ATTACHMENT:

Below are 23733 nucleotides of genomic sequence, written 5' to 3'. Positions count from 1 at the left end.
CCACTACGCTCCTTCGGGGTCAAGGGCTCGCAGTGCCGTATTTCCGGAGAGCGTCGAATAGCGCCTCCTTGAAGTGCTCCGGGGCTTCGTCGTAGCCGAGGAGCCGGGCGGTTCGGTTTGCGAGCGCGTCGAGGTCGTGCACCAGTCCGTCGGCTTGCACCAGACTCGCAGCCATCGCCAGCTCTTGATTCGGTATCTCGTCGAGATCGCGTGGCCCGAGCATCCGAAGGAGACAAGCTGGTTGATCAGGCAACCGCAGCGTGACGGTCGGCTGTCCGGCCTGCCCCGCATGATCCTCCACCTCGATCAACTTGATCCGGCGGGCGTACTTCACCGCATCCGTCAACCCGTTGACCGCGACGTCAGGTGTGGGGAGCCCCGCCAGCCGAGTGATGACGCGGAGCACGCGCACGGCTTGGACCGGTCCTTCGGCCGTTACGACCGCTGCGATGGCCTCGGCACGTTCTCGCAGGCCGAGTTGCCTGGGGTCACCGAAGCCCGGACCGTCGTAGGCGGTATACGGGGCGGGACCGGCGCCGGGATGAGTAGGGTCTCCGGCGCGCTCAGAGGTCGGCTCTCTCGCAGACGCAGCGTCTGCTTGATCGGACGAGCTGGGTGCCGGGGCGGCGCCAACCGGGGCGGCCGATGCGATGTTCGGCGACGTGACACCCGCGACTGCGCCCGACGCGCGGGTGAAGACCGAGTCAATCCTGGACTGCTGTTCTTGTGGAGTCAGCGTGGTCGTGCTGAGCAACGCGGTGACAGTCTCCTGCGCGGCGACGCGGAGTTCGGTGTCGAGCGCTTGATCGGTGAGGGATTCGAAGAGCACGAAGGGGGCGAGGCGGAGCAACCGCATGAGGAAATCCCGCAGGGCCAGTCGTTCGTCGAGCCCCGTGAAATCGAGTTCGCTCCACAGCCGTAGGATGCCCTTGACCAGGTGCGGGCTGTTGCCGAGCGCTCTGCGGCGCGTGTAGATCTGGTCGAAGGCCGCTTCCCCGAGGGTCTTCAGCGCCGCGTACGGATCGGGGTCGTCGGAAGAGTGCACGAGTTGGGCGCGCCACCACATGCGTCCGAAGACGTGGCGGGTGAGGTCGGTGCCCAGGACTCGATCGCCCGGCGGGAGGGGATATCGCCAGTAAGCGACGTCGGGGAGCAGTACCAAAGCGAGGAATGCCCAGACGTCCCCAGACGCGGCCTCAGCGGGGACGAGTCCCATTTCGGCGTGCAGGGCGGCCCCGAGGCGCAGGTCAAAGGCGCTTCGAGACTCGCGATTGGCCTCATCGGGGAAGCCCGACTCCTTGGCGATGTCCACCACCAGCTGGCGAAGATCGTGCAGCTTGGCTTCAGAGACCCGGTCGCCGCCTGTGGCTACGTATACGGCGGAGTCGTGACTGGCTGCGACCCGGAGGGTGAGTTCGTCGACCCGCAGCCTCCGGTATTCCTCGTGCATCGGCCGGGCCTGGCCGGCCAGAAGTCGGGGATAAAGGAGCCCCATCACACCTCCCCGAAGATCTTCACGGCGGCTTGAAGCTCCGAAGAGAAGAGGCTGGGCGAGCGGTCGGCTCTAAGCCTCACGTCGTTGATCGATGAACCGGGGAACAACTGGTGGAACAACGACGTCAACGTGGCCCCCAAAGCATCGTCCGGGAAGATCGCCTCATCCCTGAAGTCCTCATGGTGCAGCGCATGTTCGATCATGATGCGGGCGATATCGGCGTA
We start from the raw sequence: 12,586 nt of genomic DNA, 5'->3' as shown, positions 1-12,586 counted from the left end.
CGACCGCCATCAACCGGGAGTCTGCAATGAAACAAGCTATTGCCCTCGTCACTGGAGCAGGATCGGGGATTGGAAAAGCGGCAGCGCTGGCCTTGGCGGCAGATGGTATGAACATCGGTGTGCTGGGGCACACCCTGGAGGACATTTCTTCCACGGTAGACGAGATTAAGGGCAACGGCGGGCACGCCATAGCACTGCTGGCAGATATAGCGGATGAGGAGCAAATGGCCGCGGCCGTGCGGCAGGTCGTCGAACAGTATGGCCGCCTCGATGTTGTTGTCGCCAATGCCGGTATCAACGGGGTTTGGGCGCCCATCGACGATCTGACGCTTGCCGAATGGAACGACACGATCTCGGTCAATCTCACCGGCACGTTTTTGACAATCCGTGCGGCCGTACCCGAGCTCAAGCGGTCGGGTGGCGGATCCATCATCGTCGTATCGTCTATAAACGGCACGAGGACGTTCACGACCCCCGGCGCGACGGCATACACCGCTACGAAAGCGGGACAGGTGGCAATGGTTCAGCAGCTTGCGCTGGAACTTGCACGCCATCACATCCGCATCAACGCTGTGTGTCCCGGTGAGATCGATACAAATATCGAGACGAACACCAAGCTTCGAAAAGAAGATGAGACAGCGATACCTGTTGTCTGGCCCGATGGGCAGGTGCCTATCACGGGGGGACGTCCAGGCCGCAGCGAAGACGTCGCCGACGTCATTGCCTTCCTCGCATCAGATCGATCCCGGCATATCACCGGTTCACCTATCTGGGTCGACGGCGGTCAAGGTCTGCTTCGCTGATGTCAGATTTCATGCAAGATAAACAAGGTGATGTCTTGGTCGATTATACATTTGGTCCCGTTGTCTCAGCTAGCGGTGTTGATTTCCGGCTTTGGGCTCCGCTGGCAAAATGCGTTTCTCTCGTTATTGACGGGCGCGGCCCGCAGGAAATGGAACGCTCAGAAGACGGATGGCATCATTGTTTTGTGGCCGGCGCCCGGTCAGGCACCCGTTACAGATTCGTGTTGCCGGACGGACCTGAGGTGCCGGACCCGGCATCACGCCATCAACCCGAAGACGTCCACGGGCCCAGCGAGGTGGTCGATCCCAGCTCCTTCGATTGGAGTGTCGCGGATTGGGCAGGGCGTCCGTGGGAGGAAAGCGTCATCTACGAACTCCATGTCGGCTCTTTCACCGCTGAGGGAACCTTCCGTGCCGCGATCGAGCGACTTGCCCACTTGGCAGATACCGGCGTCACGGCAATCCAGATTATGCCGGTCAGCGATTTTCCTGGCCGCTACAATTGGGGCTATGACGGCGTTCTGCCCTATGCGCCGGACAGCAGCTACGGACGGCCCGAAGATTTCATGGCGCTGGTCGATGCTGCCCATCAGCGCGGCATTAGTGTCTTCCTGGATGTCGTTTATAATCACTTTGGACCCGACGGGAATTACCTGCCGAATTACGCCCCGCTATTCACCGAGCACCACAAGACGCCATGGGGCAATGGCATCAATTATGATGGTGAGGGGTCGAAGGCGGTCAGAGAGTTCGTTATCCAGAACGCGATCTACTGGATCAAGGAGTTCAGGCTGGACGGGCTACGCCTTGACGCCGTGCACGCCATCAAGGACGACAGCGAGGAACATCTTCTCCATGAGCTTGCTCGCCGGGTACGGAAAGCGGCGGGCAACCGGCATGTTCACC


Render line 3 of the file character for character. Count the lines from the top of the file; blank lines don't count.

We start from the raw sequence: 12,586 nt of genomic DNA, 5'->3' as shown, positions 1-12,586 counted from the left end.